It's the "Year of the Farmer" at the Indiana State Fair, and that means that on each day of the fair, a different farmer will be featured. Corn and cows will be well-represented, but you'll also have the chance to meet mint-growers and urban gardeners. Maggie Goeglein Hanna fits into that latter category — she's director of the Fall Creek Gardens at 30th and Central, a sprawling field of beautiful beds right behind the brightly painted exterior walls of the Unleavened Bread Café. The work Hanna's doing — helping families in the poorer parts of the city gain access to fresh produce — has been brought into sharp focus given recent events like the closing of Indy's Double 8 Foods grocery store chain.
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NUVO: How long have you been "urban farming" — and advising other folks about this?
Maggie Goeglein Hanna: I've been growing veggies and herbs since I was a little girl, and I took the Master Gardener course here in Marion County in 2008, although I wasn't able to complete the required volunteer hours to become certified. My urban farming experience started with a year-long experiment in urban homesteading in 2010 and then continued once I was hired at Fall Creek Gardens in 2011.
NUVO: How'd you wind up at the fair this year?
Hanna: A member at a neighborhood church was able to connect us at FCG to the State Fairgrounds — in particular, we were introduced to the greenhouse manager, where we've been able to start seeds each winter for the garden. This is our first real connection to the actual fair, however, and I'm very honored to have been chosen as a Featured Farmer.
NUVO: What are the primary questions people ask?
Hanna: I hear from many people who are just getting started growing food and have lots of questions about the basics, particularly organic practices. Pest and disease management is a big one, since the "quick fix" of spraying a pesticide or herbicide isn't allowed. I also see interest in raising chickens and bees, and community gardening in general.
NUVO: What are your outreach goals?
Hanna: Our outreach goals are to be a physical resource for Mapleton-Fall Creek and nearby neighborhoods — by "physical" I mean that we want our neighbors to know that they can come and have a plot in the community garden to grow food for their families. We also are an educational resource for anyone, near or far, who wants to learn about gardening and other ways to grow and preserve food in the city through our classes, workshops, and volunteer opportunities in the demonstration garden. We'd also like to start a tool library, where you can rent gardening tools and equipment to use and return.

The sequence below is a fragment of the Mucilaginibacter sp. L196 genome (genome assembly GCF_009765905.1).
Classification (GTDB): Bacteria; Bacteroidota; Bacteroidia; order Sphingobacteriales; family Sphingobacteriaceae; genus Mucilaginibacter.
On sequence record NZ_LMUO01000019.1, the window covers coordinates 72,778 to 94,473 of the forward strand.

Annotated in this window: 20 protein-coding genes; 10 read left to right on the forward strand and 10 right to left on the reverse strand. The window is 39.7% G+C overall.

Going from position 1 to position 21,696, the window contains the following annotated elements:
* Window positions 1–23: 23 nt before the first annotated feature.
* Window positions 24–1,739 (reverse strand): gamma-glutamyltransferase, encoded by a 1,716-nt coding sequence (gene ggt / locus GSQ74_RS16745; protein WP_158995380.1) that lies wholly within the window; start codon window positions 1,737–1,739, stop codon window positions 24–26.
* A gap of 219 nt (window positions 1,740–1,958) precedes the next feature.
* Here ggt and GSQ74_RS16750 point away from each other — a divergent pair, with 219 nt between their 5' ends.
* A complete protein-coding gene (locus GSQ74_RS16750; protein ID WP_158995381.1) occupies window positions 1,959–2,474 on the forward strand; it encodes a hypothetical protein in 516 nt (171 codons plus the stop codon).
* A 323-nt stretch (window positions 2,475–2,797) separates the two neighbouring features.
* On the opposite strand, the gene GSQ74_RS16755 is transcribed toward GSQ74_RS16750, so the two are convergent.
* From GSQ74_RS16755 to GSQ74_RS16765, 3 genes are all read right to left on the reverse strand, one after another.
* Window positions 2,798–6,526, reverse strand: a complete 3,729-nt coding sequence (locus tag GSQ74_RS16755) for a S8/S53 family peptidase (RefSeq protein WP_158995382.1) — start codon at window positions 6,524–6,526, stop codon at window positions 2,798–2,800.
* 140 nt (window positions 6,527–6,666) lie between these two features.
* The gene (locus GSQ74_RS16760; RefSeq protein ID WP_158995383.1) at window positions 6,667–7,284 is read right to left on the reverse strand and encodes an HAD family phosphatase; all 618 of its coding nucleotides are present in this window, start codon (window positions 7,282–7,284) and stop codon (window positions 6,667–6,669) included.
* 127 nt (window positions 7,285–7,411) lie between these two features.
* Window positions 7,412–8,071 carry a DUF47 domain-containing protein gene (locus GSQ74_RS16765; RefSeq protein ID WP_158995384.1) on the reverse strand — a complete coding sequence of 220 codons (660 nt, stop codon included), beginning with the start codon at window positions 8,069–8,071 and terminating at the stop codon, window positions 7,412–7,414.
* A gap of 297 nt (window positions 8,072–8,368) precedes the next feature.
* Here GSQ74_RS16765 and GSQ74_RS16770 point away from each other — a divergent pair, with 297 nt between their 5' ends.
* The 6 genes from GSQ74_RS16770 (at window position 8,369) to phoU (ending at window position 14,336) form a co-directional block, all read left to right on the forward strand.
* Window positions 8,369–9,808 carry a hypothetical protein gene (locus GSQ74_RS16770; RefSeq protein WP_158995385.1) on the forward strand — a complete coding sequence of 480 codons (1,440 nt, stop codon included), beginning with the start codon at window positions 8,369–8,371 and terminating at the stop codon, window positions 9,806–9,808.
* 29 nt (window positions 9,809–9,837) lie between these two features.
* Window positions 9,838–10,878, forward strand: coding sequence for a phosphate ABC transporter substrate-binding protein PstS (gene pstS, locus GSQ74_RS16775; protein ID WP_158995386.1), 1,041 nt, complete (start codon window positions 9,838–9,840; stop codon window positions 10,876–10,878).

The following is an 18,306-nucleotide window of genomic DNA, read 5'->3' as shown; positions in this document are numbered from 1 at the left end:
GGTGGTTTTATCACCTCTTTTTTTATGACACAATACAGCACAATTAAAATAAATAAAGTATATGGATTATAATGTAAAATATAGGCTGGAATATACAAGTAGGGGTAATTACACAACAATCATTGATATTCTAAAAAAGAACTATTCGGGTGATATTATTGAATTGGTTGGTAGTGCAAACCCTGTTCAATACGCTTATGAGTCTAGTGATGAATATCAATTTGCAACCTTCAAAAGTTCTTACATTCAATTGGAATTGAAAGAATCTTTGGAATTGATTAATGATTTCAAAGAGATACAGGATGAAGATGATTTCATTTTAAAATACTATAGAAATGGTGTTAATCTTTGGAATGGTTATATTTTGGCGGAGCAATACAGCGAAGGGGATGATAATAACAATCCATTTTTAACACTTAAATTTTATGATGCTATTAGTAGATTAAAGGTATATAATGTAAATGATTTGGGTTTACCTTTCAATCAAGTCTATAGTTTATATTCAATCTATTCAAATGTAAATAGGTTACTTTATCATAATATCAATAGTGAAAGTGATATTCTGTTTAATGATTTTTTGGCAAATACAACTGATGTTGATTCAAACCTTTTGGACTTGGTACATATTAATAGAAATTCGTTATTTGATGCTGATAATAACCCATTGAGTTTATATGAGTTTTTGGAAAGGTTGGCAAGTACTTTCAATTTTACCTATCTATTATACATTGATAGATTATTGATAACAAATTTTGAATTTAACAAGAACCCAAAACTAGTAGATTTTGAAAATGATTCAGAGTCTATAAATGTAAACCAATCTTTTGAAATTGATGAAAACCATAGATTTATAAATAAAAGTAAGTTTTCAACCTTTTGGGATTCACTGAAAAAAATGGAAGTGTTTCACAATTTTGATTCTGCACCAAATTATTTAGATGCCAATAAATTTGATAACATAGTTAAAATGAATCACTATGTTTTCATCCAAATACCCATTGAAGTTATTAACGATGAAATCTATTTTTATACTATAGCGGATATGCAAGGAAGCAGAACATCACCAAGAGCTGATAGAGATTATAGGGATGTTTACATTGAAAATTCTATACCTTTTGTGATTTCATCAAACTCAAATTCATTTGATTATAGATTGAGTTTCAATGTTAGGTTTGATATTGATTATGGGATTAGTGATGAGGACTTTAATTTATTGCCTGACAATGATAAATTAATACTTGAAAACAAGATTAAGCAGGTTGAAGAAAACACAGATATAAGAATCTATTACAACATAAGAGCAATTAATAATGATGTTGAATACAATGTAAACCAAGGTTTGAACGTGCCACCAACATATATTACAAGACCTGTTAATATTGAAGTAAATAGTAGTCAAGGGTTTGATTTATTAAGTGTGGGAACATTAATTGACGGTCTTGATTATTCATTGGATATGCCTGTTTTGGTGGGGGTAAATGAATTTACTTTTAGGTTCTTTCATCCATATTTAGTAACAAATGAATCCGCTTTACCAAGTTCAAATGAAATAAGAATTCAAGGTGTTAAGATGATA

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NUVO: What are your concerns? Soil toxicity in urban environments? Eliminating food deserts?
Hanna: You mentioned some of our primary concerns. Growing up in smaller communities, I had no idea just how important it is to get urban soils tested for lead, other heavy metals, and pollution left behind by former industry. At FCG, for example, there used to be a Laundromat/dry cleaner which has left dangerous solvents behind in the soil. This is why we have capped the soil with a 12-inch layer of mulch and do all of our planting in beds that are at least 12 inches deep. The last thing that I want is for a family to start something as healthy as a garden, only to learn that they've exposed themselves and their children to something in the soil that causes disease or affects childhood development.
Food access is another huge issue. Gardens can't single-handedly solve all of the larger institutional problems that contribute to food deserts and the social justice side of food access in city communities, but I believe that we can be a visible, vocal part of the solution. One of our ongoing challenges at FCG is dealing with theft from the community garden plots, but the flip side of that is that people WANT fresh foods. This produce is going home with those who are taking it; it isn't just being destroyed or vandalized. The desire is there — the challenge is finding how to increase our outreach and ability to engage the community.